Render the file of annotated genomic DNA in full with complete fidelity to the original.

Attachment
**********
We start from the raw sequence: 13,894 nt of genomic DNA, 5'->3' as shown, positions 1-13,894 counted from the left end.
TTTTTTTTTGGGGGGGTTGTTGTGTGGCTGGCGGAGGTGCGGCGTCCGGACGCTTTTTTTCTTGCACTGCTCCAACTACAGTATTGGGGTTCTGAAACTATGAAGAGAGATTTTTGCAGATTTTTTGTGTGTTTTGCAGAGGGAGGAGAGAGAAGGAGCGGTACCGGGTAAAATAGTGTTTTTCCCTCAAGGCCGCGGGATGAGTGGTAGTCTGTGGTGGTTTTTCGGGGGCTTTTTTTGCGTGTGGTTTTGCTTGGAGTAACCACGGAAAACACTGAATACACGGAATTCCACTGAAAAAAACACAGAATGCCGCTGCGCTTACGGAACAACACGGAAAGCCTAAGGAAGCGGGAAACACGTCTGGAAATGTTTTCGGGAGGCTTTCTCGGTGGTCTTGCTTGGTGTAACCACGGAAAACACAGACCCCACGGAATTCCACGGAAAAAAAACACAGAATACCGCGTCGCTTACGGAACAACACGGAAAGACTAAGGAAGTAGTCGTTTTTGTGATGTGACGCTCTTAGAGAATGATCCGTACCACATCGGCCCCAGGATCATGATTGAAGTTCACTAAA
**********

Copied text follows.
We start from the raw sequence: 13,894 nt of genomic DNA, 5'->3' as shown, positions 1-13,894 counted from the left end.
TTTTTTTTTGGGGGGGTTGTTGTGTGGCTGGCGGAGGTGCGGCGTCCGGACGCTTTTTTTCTTGCACTGCTCCAACTACAGTATTGGGGTTCTGAAACTATGAAGAGAGATTTTTGCAGATTTTTTGTGTGTTTTGCAGAGGGAGGAGAGAGAAGGAGCGGTACCGGGTAAAATAGTGTTTTTCCCTCAAGGCCGCGGGATGAGTGGTAGTCTGTGGTGGTTTTTCGGGGGCTTTTTTTGCGTGTGGTTTTGCTTGGAGTAACCACGGAAAACACTGAATACACGGAATTCCACTGAAAAAAACACAGAATGCCGCTGCGCTTACGGAACAACACGGAAAGCCTAAGGAAGCGGGAAACACGTCTGGAAATGTTTTCGGGAGGCTTTCTCGGTGGTCTTGCTTGGTGTAACCACGGAAAACACAGACCCCACGGAATTCCACGGAAAAAAAACACAGAATACCGCGTCGCTTACGGAACAACACGGAAAGACTAAGGAAGTAGTCGTTTTTGTGATGTGACGCTCTTAGAGAATGATCCGTACCACATCGGCCCCAGGATCATGATTGAAGTTCACTAAA